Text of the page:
If their profits are high enough, the self-employed pay two classes of National Insurance contribution – Class 2 and Class 4.
Class 2 contributions are flat rate contributions of £3.15 per week for 2022/23. It is the payment of Class 2 contributions that enables a self-employed earner to build up entitlement to the state pension and certain other contributory benefits. Class 4 contributions are payable on profits in excess of the lower profits limit, but do not garner any pension or benefit entitlement.
Lower profits limit for Class 4
The lower profits limit for Class 4 contributions is aligned with the primary threshold for Class 1 National Insurance contributions. This is set at £190 per week for the period from 6 April 2022 to 5 July 2022 (equivalent to £9,880 per year), rising to £242 per week (equivalent to £12,570 per year and aligned with the personal allowance) from 6 July 2022. The annualised primary threshold is £11,908. Consequently, the lower profits limit for Class 4 is set at £11,908 for 2022/23.
Class 4 contributions are payable at the main rate, which is 10.25% for 2022/23, on profits between the lower profits limit and the upper profits limit, which at £50,270 is aligned with the upper earnings limit for Class 1 contributions. Any profits in excess of the upper profits limit attract Class 4 contributions at the additional Class 4 rate, set at 3.25% for 2022/23.
Higher starting point for Class 2 NICs
Historically, a liability to Class 2 contributions has arisen where profits exceed the small profits threshold, which for 2022/23 is set at £6,725. However, the starting point for Class 2 contribution is to be increased with retrospective effect from 6 April 2022 to align it with the starting point for Class 4 contributions. For 2022/23, this is £11,908.
As Class 2 NICs earn entitlement to the state pension, self-employed earners who have profits between the small profits threshold, set at £6,725 for 2022/23, and the new starting limit of £11,908 will be treated as if they had paid a Class 2 contribution. This means they get the benefit of having paid a Class 2 contribution, but for zero contribution cost. This move brings the position of the self-employed with low profits broadly into line with that for employed earners with low earnings who are treated as having paid Class 1 contributions at a notional zero rate on earnings between the lower earnings limit (£6,396 for 2022/23) and the primary threshold (£11,908 for 2022/23).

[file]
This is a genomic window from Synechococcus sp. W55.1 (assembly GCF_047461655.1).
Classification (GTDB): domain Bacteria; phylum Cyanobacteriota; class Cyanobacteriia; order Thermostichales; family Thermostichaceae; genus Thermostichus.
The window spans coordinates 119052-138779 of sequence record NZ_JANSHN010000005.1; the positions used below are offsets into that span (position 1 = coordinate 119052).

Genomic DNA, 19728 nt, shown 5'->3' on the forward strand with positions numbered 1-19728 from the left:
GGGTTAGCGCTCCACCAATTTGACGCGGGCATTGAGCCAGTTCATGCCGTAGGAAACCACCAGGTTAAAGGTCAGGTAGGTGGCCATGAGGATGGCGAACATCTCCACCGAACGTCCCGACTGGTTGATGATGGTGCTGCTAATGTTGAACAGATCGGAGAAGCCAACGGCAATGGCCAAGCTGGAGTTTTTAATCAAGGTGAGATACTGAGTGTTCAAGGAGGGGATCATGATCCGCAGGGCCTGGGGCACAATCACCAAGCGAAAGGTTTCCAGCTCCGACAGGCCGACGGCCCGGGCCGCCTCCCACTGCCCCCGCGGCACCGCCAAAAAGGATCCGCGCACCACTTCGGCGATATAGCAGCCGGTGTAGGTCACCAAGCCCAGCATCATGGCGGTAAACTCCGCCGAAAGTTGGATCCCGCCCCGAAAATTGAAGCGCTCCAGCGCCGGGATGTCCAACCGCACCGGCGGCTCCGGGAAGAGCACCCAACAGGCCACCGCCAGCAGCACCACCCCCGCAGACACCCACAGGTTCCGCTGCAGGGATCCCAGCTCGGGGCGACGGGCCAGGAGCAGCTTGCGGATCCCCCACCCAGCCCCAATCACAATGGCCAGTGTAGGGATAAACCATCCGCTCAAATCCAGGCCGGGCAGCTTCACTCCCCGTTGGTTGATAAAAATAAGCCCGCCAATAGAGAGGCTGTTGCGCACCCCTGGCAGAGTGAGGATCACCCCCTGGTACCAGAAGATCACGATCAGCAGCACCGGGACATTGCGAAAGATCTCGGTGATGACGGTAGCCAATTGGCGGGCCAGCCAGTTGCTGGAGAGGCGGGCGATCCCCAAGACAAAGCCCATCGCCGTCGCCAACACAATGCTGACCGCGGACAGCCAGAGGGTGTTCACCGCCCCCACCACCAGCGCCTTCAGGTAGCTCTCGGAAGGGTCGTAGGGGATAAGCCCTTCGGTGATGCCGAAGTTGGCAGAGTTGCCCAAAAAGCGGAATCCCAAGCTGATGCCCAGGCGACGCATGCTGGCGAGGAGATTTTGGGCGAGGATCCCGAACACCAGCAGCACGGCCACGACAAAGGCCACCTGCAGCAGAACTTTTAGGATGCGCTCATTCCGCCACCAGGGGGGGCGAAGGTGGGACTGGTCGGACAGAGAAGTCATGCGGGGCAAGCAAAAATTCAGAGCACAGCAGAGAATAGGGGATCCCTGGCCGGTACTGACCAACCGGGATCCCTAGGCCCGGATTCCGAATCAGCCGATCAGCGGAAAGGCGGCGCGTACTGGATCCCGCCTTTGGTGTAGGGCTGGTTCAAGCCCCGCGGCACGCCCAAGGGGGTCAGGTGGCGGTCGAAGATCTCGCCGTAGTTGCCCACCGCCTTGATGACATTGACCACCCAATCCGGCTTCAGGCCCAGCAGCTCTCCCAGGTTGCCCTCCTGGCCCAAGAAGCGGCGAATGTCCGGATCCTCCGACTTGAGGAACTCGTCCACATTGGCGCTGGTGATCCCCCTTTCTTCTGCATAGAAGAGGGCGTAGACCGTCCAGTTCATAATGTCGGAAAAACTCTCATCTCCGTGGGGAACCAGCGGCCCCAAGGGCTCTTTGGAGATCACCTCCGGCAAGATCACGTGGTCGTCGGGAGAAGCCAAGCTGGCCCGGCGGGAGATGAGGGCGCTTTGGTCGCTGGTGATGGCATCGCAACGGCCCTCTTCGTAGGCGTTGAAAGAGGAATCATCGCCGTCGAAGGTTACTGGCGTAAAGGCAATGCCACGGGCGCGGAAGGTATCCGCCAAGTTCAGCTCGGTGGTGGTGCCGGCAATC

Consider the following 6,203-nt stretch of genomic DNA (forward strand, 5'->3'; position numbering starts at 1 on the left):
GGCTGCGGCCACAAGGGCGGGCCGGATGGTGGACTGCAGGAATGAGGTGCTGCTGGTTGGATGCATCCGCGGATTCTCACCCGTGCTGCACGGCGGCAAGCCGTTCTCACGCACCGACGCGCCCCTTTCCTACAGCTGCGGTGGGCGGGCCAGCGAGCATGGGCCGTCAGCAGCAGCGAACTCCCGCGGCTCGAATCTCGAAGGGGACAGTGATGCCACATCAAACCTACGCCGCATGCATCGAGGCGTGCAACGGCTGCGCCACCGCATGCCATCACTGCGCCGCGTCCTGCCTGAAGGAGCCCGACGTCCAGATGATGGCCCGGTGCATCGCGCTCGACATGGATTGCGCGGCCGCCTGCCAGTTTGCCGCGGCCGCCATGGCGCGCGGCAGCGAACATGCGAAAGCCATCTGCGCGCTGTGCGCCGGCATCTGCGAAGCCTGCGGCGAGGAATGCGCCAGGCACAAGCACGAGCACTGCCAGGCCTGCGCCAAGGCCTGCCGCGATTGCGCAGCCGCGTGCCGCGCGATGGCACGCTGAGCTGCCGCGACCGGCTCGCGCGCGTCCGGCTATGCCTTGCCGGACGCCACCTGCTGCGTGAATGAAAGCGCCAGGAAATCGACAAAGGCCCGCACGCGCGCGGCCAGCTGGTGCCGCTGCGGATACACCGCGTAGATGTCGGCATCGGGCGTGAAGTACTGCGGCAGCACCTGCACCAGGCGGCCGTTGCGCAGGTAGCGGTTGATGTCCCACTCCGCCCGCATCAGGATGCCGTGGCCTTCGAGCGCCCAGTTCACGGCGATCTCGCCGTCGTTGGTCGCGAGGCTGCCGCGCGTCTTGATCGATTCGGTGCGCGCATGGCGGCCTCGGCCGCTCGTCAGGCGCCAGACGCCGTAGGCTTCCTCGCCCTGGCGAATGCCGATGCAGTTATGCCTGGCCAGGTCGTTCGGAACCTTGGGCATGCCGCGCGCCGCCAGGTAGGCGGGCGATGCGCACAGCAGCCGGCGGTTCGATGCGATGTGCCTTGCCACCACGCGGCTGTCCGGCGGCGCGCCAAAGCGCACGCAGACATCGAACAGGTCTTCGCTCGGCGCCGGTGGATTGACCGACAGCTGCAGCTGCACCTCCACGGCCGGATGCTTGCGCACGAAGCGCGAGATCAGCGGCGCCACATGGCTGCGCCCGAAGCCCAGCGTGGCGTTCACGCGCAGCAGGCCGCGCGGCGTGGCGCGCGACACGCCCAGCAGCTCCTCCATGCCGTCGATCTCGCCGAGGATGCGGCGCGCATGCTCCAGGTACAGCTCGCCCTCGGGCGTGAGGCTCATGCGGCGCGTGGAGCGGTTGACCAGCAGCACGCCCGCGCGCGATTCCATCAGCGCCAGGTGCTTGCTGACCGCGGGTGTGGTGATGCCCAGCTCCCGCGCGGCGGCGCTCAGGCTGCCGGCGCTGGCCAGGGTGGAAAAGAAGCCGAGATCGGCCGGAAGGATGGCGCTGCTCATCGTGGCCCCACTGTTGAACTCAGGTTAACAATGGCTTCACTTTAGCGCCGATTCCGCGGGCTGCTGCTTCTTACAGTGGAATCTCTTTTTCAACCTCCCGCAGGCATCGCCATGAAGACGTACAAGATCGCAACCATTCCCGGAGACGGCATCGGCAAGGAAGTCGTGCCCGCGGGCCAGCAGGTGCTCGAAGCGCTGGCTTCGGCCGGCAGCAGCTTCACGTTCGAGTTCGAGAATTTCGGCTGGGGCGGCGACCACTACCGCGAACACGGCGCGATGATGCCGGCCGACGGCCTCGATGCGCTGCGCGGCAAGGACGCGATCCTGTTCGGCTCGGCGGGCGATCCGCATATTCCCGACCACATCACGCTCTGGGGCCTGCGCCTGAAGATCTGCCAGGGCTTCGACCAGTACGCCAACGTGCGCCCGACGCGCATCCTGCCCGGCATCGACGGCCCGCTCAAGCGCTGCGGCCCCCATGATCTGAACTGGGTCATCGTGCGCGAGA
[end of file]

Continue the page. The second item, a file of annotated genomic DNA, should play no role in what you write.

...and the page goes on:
Self-employed earners with profits below the small profits threshold can opt to pay Class 2 contributions voluntarily to maintain their contribution record. At £3.15 per week for 2022/23, this is a much cheaper option that paying voluntary Class 3 contributions, which are set at £15.85 for 2022/23.
The Class 4 rates were increased by 1.25 percentage points for 2022/23 only pending the introduction of the Health and Social Care Levy. The rates are due to revert to 9% (main rate) and 2% (additional rate) from 2023/24. However, the self-employed will also have to pay the Health and Social Care Levy of 1.25% on profits in excess of the lower profits limit from 2023/24, so the total hit remains the same in 2023/24 as in 2022/23. However, unlike Class 4 contributions, liability to the Health and Social Care Levy remains beyond state pension age.
Do you have any questions? Please get in touch with the team on 01189 623 702 or click here.